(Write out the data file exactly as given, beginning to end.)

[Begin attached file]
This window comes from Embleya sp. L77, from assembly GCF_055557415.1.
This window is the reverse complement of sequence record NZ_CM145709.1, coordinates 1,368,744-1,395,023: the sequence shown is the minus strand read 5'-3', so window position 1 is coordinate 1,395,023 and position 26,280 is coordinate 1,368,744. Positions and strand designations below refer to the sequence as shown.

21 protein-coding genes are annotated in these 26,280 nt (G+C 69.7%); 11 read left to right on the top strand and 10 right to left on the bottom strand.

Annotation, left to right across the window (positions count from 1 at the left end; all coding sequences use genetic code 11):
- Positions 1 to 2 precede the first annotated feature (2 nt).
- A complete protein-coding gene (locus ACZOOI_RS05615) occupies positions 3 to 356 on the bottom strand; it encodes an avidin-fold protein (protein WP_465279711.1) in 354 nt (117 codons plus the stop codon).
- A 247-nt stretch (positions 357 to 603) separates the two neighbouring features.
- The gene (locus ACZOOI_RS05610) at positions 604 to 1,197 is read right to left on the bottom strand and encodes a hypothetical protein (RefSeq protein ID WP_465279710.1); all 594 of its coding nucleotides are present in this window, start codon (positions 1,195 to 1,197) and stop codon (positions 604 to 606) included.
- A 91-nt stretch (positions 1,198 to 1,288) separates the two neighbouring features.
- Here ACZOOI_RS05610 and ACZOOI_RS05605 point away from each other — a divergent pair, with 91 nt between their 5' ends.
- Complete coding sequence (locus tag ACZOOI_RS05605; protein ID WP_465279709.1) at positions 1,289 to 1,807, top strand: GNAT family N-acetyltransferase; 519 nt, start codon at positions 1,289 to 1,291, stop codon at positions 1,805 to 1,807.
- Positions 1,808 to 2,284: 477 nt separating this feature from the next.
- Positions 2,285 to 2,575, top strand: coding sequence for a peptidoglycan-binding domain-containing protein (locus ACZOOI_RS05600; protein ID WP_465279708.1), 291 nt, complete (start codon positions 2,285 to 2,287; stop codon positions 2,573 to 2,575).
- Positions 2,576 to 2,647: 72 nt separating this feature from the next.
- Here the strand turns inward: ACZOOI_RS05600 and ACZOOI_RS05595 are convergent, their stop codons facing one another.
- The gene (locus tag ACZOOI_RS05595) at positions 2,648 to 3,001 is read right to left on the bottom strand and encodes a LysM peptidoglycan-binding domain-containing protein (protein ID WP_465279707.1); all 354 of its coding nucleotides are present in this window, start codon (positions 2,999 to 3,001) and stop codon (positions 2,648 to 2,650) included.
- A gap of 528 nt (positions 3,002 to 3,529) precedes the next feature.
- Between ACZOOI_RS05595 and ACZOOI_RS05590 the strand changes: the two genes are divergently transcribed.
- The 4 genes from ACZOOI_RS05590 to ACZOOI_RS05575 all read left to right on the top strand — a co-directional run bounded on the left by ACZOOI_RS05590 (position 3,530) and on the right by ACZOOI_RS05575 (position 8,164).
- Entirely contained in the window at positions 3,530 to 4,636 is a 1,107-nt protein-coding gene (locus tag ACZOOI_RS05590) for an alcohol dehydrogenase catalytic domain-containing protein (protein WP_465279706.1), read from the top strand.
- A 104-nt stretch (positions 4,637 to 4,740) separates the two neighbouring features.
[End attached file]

This window comes from Embleya sp. L77, from assembly GCF_055557415.1.
This window is the reverse complement of sequence record NZ_CM145709.1, coordinates 1,368,744-1,395,023: the sequence shown is the minus strand read 5'-3', so window position 1 is coordinate 1,395,023 and position 26,280 is coordinate 1,368,744. Positions and strand designations below refer to the sequence as shown.

21 protein-coding genes are annotated in these 26,280 nt (G+C 69.7%); 11 read left to right on the top strand and 10 right to left on the bottom strand.

Annotation, left to right across the window (positions count from 1 at the left end; all coding sequences use genetic code 11):
- Positions 1 to 2 precede the first annotated feature (2 nt).
- A complete protein-coding gene (locus ACZOOI_RS05615) occupies positions 3 to 356 on the bottom strand; it encodes an avidin-fold protein (protein WP_465279711.1) in 354 nt (117 codons plus the stop codon).
- A 247-nt stretch (positions 357 to 603) separates the two neighbouring features.
- The gene (locus ACZOOI_RS05610) at positions 604 to 1,197 is read right to left on the bottom strand and encodes a hypothetical protein (RefSeq protein ID WP_465279710.1); all 594 of its coding nucleotides are present in this window, start codon (positions 1,195 to 1,197) and stop codon (positions 604 to 606) included.
- A 91-nt stretch (positions 1,198 to 1,288) separates the two neighbouring features.
- Here ACZOOI_RS05610 and ACZOOI_RS05605 point away from each other — a divergent pair, with 91 nt between their 5' ends.
- Complete coding sequence (locus tag ACZOOI_RS05605; protein ID WP_465279709.1) at positions 1,289 to 1,807, top strand: GNAT family N-acetyltransferase; 519 nt, start codon at positions 1,289 to 1,291, stop codon at positions 1,805 to 1,807.
- Positions 1,808 to 2,284: 477 nt separating this feature from the next.
- Positions 2,285 to 2,575, top strand: coding sequence for a peptidoglycan-binding domain-containing protein (locus ACZOOI_RS05600; protein ID WP_465279708.1), 291 nt, complete (start codon positions 2,285 to 2,287; stop codon positions 2,573 to 2,575).
- Positions 2,576 to 2,647: 72 nt separating this feature from the next.
- Here the strand turns inward: ACZOOI_RS05600 and ACZOOI_RS05595 are convergent, their stop codons facing one another.
- The gene (locus tag ACZOOI_RS05595) at positions 2,648 to 3,001 is read right to left on the bottom strand and encodes a LysM peptidoglycan-binding domain-containing protein (protein ID WP_465279707.1); all 354 of its coding nucleotides are present in this window, start codon (positions 2,999 to 3,001) and stop codon (positions 2,648 to 2,650) included.
- A gap of 528 nt (positions 3,002 to 3,529) precedes the next feature.
- Between ACZOOI_RS05595 and ACZOOI_RS05590 the strand changes: the two genes are divergently transcribed.
- The 4 genes from ACZOOI_RS05590 to ACZOOI_RS05575 all read left to right on the top strand — a co-directional run bounded on the left by ACZOOI_RS05590 (position 3,530) and on the right by ACZOOI_RS05575 (position 8,164).
- Entirely contained in the window at positions 3,530 to 4,636 is a 1,107-nt protein-coding gene (locus tag ACZOOI_RS05590) for an alcohol dehydrogenase catalytic domain-containing protein (protein WP_465279706.1), read from the top strand.
- A 104-nt stretch (positions 4,637 to 4,740) separates the two neighbouring features.